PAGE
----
Extremist view on subsidiarity and on exhaustion of domestic remedies? Criticism of the decision Szalontay v. Hungary

By Dr. Dániel A. Karsai, attorney at law, Dániel Karsai Law Firm

The Commissioner of Human Rights of the Council of Europe recently issued a report following her visit to Hungary where she made the following rather astonishing statement: “Human rights violations in Hungary have a negative effect on the whole protection system and the rule of law. They must be addressed as a matter of urgency”. The Commissioner voiced serious concerns over the impartiality of the judiciary (including the Hungarian Constitutional Court – hereinafter: CC), rights of migrants, gender equality and the systemic harassment of civil society.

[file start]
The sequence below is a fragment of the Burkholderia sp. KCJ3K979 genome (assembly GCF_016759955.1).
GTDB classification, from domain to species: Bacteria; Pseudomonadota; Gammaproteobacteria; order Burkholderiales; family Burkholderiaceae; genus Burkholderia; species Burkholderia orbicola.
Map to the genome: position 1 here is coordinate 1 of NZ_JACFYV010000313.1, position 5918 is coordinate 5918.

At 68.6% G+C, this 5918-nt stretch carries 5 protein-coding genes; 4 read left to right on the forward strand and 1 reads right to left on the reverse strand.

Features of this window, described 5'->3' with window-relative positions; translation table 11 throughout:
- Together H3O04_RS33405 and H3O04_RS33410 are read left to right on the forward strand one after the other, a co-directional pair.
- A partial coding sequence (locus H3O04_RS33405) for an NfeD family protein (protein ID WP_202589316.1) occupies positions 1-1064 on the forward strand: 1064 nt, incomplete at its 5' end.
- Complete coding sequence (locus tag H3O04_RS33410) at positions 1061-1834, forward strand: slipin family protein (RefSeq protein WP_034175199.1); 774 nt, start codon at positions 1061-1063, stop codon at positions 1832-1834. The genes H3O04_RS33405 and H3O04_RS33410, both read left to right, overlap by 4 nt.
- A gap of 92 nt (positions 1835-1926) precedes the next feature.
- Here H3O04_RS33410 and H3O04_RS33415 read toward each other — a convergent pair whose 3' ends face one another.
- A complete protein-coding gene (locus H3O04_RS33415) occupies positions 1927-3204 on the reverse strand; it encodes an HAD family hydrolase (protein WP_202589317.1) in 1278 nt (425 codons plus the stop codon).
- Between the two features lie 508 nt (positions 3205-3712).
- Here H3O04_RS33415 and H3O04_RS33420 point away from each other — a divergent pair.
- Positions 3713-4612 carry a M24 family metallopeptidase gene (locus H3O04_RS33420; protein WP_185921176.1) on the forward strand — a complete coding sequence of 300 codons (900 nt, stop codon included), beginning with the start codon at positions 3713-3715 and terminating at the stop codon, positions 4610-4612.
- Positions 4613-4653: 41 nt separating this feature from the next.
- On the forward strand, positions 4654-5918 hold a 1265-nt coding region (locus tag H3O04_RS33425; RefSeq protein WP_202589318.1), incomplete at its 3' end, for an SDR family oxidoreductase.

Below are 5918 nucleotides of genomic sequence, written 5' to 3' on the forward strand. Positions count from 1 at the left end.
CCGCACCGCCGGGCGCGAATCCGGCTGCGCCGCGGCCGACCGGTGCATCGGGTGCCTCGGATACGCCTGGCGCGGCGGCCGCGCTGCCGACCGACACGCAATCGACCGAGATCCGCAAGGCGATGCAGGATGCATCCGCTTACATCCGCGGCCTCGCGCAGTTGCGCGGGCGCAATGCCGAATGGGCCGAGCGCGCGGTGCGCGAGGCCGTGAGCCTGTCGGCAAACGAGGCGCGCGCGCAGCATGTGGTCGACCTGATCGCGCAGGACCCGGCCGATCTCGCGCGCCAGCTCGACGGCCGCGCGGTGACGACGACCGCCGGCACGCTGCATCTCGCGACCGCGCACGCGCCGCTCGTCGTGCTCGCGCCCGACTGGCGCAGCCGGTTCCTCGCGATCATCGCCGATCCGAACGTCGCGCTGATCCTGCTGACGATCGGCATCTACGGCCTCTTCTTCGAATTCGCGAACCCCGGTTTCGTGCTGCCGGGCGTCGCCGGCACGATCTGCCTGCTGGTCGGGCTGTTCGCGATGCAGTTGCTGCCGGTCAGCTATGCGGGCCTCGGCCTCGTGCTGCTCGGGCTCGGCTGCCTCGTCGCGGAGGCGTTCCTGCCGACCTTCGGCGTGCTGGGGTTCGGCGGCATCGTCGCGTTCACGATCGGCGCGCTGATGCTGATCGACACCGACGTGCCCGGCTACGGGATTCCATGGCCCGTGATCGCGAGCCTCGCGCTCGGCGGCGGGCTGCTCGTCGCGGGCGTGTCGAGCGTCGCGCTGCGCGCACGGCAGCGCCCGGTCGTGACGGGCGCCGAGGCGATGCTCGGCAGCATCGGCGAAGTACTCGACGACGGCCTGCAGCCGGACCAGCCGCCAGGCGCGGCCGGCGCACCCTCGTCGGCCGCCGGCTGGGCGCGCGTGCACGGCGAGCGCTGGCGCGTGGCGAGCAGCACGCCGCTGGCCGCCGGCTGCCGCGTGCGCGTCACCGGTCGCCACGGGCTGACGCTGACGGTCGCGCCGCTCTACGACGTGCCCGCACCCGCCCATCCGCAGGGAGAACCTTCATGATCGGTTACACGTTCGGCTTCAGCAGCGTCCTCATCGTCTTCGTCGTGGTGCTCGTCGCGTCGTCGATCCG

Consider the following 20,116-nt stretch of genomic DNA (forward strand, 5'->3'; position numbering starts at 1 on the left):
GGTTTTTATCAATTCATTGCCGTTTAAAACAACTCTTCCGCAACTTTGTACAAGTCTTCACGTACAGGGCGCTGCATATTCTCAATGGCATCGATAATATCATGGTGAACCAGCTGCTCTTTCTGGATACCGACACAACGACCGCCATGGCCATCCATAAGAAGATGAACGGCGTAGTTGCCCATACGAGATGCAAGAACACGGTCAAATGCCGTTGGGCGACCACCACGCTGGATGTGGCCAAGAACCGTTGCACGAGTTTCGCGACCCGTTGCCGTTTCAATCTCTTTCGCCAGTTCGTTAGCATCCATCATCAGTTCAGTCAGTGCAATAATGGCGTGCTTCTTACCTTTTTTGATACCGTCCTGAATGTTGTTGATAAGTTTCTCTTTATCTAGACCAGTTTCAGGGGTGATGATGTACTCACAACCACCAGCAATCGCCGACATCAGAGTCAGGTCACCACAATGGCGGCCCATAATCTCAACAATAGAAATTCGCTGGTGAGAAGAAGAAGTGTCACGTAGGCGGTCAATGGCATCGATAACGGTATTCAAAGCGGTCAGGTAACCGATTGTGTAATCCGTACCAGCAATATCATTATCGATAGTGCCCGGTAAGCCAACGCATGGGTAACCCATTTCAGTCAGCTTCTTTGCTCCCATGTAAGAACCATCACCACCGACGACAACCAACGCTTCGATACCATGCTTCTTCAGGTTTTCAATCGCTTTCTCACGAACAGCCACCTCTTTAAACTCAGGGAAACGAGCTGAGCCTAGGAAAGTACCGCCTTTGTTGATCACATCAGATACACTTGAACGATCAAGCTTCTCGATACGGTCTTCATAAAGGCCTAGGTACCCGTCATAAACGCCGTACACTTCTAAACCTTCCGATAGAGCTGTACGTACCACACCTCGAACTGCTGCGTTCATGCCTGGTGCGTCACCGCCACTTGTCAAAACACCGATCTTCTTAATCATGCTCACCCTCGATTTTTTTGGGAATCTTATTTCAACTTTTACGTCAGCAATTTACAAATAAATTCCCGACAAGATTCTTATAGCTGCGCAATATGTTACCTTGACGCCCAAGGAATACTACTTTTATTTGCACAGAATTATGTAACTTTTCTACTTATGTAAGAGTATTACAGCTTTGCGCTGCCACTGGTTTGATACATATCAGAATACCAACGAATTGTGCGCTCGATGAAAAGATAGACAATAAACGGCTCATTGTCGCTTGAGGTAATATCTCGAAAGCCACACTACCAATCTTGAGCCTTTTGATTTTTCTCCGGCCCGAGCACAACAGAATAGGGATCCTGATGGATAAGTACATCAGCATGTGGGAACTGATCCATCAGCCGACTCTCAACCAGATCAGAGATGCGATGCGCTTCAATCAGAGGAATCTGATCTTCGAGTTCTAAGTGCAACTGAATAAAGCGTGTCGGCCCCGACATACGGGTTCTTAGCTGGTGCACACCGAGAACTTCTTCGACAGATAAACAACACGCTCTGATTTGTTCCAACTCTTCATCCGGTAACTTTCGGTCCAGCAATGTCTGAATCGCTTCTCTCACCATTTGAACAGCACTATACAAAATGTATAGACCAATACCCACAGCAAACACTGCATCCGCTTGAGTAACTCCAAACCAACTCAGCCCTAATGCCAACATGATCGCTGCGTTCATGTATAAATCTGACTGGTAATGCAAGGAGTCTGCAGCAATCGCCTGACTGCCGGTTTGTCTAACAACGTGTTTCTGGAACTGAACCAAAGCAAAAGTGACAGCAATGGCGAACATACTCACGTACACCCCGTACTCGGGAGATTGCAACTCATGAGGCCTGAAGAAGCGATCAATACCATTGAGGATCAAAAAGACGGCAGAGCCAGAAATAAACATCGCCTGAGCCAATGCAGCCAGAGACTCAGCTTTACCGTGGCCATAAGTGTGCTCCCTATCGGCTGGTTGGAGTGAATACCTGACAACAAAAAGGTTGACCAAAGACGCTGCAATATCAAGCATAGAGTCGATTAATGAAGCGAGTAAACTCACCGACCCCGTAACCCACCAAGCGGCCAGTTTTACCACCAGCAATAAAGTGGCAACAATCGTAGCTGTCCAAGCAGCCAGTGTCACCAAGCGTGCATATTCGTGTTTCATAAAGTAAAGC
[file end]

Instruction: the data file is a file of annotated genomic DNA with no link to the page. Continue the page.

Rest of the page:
This report gives topicality to the present blogpost which is the continuation of the post written about the Mendrei v. Hungary admissibility decision. In Mendrei, the Court declared one of the three types of the Hungarian constitutional complaint – the actio popularis – an effective remedy to be exhausted before turning to Strasbourg. In my Mendrei post I raised serious concerns about the Court’s new approach on the exhaustion of domestic remedies, in particular, the shift of the burden of proof from the Government to the applicants and that the Court completely disregards the legal and factual context in which the CC operates. To my biggest regret, the Court followed the course it started in Mendrei and in the recently adopted Szalontay v. Hungary admissibility decision finished the job: it fully declared the Hungarian constitutional complaints an effective remedy to be exhausted before turning to the ECHR. In the present post, I will argue that the Court’s view on domestic remedies is not just simply erroneous and disconnected from the Hungarian realities but seriously endangers the effective protection of human rights by establishing rather unforeseeable standards for the applicants that will be almost impossible to meet.

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